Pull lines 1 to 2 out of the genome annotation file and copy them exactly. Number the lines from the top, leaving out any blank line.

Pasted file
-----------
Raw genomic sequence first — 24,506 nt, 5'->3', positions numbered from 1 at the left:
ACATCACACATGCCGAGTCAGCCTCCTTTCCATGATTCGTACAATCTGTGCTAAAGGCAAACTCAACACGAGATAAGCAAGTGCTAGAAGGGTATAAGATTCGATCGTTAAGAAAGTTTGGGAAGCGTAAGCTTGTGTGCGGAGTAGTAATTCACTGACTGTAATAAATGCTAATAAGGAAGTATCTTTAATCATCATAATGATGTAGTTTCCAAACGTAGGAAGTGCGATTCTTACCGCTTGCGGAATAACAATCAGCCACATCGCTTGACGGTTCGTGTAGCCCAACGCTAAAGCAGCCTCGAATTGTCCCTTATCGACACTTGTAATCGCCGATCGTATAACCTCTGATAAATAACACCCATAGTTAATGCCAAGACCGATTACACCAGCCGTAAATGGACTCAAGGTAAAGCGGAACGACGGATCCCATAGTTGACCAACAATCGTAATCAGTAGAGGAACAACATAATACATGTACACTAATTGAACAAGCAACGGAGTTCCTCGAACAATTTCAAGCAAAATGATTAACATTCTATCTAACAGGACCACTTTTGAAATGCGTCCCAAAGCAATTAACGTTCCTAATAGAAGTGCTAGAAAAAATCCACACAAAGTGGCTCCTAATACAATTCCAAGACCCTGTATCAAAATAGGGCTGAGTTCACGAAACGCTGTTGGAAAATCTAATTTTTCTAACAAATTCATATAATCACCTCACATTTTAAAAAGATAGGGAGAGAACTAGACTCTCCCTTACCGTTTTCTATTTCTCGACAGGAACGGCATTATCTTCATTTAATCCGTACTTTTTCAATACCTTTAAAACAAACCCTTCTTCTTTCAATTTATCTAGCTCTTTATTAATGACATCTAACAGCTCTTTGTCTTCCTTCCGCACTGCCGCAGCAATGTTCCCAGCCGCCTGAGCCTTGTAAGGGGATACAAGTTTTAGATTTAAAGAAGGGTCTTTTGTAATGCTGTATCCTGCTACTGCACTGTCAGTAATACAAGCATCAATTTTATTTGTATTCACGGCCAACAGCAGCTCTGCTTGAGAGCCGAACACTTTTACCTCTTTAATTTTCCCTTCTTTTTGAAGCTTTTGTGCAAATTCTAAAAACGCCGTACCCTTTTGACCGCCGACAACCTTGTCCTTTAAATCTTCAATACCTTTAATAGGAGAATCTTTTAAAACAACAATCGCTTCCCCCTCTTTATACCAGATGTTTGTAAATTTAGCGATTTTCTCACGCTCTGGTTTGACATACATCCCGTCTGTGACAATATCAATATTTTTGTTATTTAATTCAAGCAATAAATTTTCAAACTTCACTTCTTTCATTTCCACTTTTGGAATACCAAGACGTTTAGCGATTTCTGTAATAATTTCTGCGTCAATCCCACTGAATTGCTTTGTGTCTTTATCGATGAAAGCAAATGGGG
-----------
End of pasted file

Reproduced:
Raw genomic sequence first — 24,506 nt, 5'->3', positions numbered from 1 at the left:
ACATCACACATGCCGAGTCAGCCTCCTTTCCATGATTCGTACAATCTGTGCTAAAGGCAAACTCAACACGAGATAAGCAAGTGCTAGAAGGGTATAAGATTCGATCGTTAAGAAAGTTTGGGAAGCGTAAGCTTGTGTGCGGAGTAGTAATTCACTGACTGTAATAAATGCTAATAAGGAAGTATCTTTAATCATCATAATGATGTAGTTTCCAAACGTAGGAAGTGCGATTCTTACCGCTTGCGGAATAACAATCAGCCACATCGCTTGACGGTTCGTGTAGCCCAACGCTAAAGCAGCCTCGAATTGTCCCTTATCGACACTTGTAATCGCCGATCGTATAACCTCTGATAAATAACACCCATAGTTAATGCCAAGACCGATTACACCAGCCGTAAATGGACTCAAGGTAAAGCGGAACGACGGATCCCATAGTTGACCAACAATCGTAATCAGTAGAGGAACAACATAATACATGTACACTAATTGAACAAGCAACGGAGTTCCTCGAACAATTTCAAGCAAAATGATTAACATTCTATCTAACAGGACCACTTTTGAAATGCGTCCCAAAGCAATTAACGTTCCTAATAGAAGTGCTAGAAAAAATCCACACAAAGTGGCTCCTAATACAATTCCAAGACCCTGTATCAAAATAGGGCTGAGTTCACGAAACGCTGTTGGAAAATCTAATTTTTCTAACAAATTCATATAATCACCTCACATTTTAAAAAGATAGGGAGAGAACTAGACTCTCCCTTACCGTTTTCTATTTCTCGACAGGAACGGCATTATCTTCATTTAATCCGTACTTTTTCAATACCTTTAAAACAAACCCTTCTTCTTTCAATTTATCTAGCTCTTTATTAATGACATCTAACAGCTCTTTGTCTTCCTTCCGCACTGCCGCAGCAATGTTCCCAGCCGCCTGAGCCTTGTAAGGGGATACAAGTTTTAGATTTAAAGAAGGGTCTTTTGTAATGCTGTATCCTGCTACTGCACTGTCAGTAATACAAGCATCAATTTTATTTGTATTCACGGCCAACAGCAGCTCTGCTTGAGAGCCGAACACTTTTACCTCTTTAATTTTCCCTTCTTTTTGAAGCTTTTGTGCAAATTCTAAAAACGCCGTACCCTTTTGACCGCCGACAACCTTGTCCTTTAAATCTTCAATACCTTTAATAGGAGAATCTTTTAAAACAACAATCGCTTCCCCCTCTTTATACCAGATGTTTGTAAATTTAGCGATTTTCTCACGCTCTGGTTTGACATACATCCCGTCTGTGACAATATCAATATTTTTGTTATTTAATTCAAGCAATAAATTTTCAAACTTCACTTCTTTCATTTCCACTTTTGGAATACCAAGACGTTTAGCGATTTCTGTAATAATTTCTGCGTCAATCCCACTGAATTGCTTTGTGTCTTTATCGATGAAAGCAAATGGGG